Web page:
Skills development is a major priority of all countries in South Asia given the potential to transform the human capital base, similar to how the export-led growth and globalization transformed some of the Southeast Asian economies. How can South Asia respond to the huge needs of skilling and/or up-skilling millions of people?
  • Transforming the education and training system. Countries in South Asia are growing fast, some more rapidly. Clearly, this requires skilling people to find better jobs and contribute to this transition while moving up the value chain. South Asian countries have to enhance the quality and relevance of education in close collaboration between the education and training institutions and the employers along with evolving a robust labor market information system to reduce the mismatch between demand and supply of labor and to complement generic skills with vocational skills.

  • Ensuring synergy between priority investments and skills development. Due to a low infrastructure base, the South Asian countries have been unable to tap their true potential. But this is changing fast, as South Asian governments are investing huge amounts in infrastructure including energy, transport, and municipal services, to accelerate economic growth rates in their countries. India alone expects to invest around $1 trillion in infrastructure during its 12th five-year plan period (2012–2016). Bangladesh, Nepal, Pakistan, and Sri Lanka are pursuing ambitious projects in infrastructure. However, commensurate investments in human capital are needed to optimize the returns to infrastructure investments, as these are not addressed systematically. South Asia is urbanizing rapidly, and by 2050, over 50% of the population will live in cities. For a region that is witnessing demographic transition and massive migration from rural areas to urban centers, skills development must use this opportunity as one of the key drivers for skilling and equipping people.

  • Migrant labor and its contribution. Almost all the South Asian countries rely heavily on remittances from migrant workers, and this has continued to grow over the years as shown in Table 11.4 below. Most of the migrant workers are engaged in unskilled labor that is dangerous and difficult. Many unskilled youths seek jobs abroad amidst chronic labor shortages in their own countries.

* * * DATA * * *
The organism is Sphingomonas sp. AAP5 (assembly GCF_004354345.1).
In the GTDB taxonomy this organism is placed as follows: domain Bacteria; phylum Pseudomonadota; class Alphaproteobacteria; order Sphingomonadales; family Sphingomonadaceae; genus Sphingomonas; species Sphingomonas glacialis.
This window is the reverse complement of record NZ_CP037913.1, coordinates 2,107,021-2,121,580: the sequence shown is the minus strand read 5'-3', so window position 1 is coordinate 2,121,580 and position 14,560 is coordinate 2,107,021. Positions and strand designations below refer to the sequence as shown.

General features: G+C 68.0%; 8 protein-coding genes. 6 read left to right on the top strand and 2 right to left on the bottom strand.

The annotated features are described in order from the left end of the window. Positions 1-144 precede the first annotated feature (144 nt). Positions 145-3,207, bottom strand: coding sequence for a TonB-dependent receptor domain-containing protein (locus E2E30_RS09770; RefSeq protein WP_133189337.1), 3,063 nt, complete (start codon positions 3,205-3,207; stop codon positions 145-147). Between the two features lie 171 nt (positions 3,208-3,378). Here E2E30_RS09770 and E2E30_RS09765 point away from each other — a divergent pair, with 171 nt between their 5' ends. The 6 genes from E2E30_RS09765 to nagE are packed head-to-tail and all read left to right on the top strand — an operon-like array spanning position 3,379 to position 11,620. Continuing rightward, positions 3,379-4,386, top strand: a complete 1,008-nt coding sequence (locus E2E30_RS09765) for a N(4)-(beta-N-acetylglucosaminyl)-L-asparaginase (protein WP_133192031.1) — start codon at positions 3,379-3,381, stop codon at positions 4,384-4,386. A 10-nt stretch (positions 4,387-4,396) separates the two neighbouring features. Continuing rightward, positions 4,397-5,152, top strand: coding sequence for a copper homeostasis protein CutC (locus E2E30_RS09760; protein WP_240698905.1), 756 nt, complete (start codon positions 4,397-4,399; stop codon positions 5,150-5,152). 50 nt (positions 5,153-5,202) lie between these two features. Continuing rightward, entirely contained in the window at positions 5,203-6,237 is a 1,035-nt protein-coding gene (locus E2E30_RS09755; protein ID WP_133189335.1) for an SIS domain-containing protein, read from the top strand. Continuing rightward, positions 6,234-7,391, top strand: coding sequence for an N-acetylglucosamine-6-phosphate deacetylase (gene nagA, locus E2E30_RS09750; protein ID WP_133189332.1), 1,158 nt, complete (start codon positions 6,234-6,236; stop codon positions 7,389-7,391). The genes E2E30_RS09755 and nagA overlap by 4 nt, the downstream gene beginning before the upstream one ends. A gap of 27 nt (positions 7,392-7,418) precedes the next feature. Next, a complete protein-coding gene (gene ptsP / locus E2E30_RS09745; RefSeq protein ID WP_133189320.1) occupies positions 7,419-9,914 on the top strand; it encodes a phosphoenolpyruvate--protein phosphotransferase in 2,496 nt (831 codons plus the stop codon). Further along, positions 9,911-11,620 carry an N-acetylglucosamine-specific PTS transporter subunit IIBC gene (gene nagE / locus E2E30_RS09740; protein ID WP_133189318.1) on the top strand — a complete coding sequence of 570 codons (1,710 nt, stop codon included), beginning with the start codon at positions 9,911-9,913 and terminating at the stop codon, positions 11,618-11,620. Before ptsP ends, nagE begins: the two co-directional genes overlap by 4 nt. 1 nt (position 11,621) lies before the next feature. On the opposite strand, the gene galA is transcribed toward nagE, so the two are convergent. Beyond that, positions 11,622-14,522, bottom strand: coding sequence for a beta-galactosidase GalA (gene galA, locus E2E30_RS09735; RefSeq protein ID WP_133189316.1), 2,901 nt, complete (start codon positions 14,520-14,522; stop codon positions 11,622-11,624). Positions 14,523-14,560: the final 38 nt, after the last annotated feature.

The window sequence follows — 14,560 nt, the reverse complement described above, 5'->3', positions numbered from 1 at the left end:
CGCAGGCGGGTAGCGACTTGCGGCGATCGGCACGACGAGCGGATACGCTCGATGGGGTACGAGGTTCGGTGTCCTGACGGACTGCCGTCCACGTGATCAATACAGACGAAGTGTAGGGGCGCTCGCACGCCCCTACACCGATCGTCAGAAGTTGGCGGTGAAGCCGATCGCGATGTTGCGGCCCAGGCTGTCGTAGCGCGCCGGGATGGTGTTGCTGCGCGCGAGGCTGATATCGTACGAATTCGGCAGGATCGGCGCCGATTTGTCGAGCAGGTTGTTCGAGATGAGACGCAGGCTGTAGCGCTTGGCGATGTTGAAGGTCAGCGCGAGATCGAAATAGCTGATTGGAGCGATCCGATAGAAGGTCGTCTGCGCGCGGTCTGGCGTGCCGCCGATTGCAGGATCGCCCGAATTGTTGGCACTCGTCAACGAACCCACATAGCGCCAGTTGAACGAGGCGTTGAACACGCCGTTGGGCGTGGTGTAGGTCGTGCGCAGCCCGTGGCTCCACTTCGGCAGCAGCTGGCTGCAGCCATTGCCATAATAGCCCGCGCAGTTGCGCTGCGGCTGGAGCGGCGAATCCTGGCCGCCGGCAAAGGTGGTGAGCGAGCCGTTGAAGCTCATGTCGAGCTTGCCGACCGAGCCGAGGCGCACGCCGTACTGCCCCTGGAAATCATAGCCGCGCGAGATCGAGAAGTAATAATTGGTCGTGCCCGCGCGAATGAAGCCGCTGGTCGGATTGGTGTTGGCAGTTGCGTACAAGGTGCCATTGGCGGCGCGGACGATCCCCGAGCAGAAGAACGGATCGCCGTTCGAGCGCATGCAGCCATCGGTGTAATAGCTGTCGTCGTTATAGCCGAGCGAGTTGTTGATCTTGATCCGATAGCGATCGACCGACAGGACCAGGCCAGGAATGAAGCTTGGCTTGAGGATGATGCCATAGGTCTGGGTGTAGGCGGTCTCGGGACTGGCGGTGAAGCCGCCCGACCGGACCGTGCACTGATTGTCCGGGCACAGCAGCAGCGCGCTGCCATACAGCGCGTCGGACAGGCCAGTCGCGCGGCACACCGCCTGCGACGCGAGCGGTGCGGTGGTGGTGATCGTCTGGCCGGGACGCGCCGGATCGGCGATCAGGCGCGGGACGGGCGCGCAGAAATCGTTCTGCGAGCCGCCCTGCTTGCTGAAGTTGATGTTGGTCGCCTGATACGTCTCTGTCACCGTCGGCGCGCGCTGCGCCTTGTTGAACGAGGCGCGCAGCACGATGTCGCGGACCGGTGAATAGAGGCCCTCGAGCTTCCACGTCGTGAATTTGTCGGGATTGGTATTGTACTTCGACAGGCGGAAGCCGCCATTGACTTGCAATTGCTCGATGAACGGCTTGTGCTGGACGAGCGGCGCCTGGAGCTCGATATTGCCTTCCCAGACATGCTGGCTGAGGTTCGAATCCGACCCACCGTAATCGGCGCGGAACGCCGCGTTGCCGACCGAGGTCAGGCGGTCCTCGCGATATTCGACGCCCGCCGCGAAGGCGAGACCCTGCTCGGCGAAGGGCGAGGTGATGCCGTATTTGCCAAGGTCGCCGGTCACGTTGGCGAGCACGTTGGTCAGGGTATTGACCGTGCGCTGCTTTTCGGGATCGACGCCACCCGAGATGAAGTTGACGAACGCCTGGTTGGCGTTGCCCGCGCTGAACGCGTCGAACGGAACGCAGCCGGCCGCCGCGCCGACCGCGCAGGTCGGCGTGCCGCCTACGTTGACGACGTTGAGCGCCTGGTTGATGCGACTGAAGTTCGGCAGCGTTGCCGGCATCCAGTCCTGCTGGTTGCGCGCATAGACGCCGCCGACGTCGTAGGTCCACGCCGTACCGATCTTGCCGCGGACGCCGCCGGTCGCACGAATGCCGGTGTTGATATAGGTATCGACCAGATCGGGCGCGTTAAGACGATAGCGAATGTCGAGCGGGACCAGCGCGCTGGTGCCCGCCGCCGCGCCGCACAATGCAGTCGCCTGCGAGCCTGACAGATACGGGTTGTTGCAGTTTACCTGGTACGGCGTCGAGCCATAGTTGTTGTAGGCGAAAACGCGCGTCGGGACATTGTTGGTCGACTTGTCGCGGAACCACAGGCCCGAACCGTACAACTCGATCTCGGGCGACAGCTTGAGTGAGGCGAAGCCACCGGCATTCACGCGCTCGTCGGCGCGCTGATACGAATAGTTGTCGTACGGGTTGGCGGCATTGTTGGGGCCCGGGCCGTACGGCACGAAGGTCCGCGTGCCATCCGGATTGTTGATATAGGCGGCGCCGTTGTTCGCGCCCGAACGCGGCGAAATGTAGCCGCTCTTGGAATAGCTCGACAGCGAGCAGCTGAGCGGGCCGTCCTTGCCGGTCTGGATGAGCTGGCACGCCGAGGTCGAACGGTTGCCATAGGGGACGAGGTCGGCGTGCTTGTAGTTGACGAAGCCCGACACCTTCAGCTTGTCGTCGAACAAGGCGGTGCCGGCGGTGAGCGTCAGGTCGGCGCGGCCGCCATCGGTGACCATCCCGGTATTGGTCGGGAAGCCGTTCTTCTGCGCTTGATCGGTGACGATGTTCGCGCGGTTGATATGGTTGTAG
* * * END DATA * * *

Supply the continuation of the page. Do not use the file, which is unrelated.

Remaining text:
Table 11.4

    Trend in migrant labor and remittances in South Asia






    Sri Lanka











    Remittance (billion)











    Percent of GDP











    Emigration (million)











    Labor force (million)











    Dependency ratio











    Source: World Bank (2007, 2011a)

    aData refer to either 2006 or close to 2006

    bData refer to either 2010 or close to 2010

India remains the largest recipient of remittances (doubling from $27 billion in 2006 to $55 billion in 2010) from its migrant workers although remittances’ share in GDP is less than 3%. While Bangladesh (around 10% of GDP), Pakistan (around 8%), and Sri Lanka (around 8%) rely heavily on remittances, Nepal’s dependence has increased at an alarming rate to around 25% of GDP in 2010. Nepal is now among the top ten countries that depend on remittances as a share of GDP. The good news for Nepal is that the proportion of people living below the poverty line has decreased from around 31% in 2003/2004 to around 25% in 2009/2010 (Central Bureau of Statistics 2011), which is largely attributed to remittance income that affects over 50% of the households spread all over the country. Other good news is that migrant labor has reduced the pressure on domestic labor market although this may lead to major structural problems later if not addressed strategically. However, the hidden costs that come with low-skills jobs that are dangerous and difficult may also be quite high; there is very little analysis available on this. Inevitably, people’s search for decent income will continue, and migrant work will remain a major source in most South Asian countries for many years. What is critical is to target skills training to those people whose income can easily double or triple within a fairly short period, and such training can also significantly raise the awareness of migrant workers to guard against exploitation and risks. Sri Lanka has already targeted in its economic plan to more than double its remittance income by skilling and/or up-skilling its migrant labor force.

By providing some basic training to migrant workers and practical experience in their own countries before they go abroad, their income potential could double or even triple in a relatively short period, while the domestic labor market could also become more efficient. Some radical changes in the approach to migrant labor could lead to (1) rapid reduction in poverty and increased demand for quality-basic services and (2) opportunities for benchmarking labor force competencies, leading to requisite improvements in labor quality and productivity.